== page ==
Yewale Amrutalay uses 1,000kgs of sugar and 300kgs of tea powder every month.
The story of Yewale Amrutalay begins when 16-year-old Dashrath Yewale comes to Pune from Purandar and starts selling milk to earn a living, which eventually blossoms into an idea of setting up a tea stall. Dashrath rents a shop in Pune’s Camp district to sell tea and in 1983; he buys a shop in Salisbury Park. As the business grows, Dashrath introduces snacks on the menu along with tea and opens outlets near Bharti Vidyapeeth in Dhankawdi and Appa Balwant Chowk in Pune. Dashrath passed away in 2001, but the story doesn’t end there.
After the death of their father, Navnath Yewale and his brothers took it upon themselves to carry forward the tradition and focus solely on selling tea. Thus began an intensive period of research and development to figure out how to capture the market. “We spent close to five months standardising our tea, by using the same proportion of milk, tea and sugar across all our branches. While the boiling of tea is set to seven minutes, the milk is boiled twice before being used for tea. This simple formula ensures our tea tastes the same in all our branches,” reveals Navnath. The teahouse needs about 1,000kgs of sugar and 300kgs of tea powder in a month to churn out countless cups of tea across three branches.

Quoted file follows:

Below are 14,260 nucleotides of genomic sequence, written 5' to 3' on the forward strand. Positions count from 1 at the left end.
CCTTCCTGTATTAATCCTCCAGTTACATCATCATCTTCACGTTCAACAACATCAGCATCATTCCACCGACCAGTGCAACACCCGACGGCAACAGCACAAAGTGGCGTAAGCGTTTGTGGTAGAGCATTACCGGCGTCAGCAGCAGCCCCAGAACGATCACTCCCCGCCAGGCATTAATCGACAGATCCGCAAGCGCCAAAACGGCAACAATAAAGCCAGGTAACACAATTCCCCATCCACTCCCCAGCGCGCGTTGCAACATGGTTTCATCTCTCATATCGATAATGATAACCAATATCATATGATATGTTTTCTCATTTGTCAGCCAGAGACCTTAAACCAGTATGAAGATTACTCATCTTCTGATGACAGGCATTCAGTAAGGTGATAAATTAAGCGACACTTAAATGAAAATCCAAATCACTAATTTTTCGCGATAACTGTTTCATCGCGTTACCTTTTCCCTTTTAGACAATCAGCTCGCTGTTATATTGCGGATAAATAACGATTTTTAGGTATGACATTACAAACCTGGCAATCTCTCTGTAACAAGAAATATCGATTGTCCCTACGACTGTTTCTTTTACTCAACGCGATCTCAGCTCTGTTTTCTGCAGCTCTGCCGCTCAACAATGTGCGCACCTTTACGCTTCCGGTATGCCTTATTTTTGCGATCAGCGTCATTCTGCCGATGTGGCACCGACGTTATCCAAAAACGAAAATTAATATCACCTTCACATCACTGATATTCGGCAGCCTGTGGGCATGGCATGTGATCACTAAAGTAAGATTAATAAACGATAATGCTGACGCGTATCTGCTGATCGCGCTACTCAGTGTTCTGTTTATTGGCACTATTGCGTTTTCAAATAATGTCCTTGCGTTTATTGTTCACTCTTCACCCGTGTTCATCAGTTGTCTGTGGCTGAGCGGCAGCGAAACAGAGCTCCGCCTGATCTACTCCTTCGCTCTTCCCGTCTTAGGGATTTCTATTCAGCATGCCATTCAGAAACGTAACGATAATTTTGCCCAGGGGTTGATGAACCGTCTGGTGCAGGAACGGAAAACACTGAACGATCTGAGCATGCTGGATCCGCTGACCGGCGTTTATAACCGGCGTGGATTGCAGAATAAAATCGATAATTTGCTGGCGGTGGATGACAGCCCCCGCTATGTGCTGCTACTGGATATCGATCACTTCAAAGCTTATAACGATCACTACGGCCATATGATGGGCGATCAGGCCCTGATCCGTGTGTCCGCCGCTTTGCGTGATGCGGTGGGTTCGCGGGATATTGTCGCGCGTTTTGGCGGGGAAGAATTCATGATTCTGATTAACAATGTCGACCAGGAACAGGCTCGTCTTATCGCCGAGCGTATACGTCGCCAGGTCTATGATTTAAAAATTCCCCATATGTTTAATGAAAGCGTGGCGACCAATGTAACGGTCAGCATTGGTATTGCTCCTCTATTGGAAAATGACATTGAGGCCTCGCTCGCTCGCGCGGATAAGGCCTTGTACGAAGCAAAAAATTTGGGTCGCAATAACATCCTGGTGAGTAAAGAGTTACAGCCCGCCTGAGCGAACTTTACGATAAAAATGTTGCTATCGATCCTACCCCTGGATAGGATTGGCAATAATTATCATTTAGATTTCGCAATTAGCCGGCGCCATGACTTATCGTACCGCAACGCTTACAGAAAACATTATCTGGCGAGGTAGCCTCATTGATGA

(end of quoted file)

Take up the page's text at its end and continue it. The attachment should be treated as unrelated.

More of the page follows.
“We plan on opening 100 branches in the city and a few international outlets too. We should be able to employ more than 10,000 people in the next few years”, says Navnath. When quizzed on which international markets he is looking at, he lets us in on his secret. “Bangkok, Dubai initially,” he reveals. On the domestic front, Mumbai, Nasik, Satara are on his bucket list.
The tea house sells over 5,000 cups of tea across all three outlets every day, pushing revenues up to about Rs12,00,000 a month, with each cup priced at a humble Rs10. Before I leave, I ask Navnath if he would like to share a secret ingredient. “Try our tea at least once”, he smiles, as I see a steaming cup of tea headed towards me.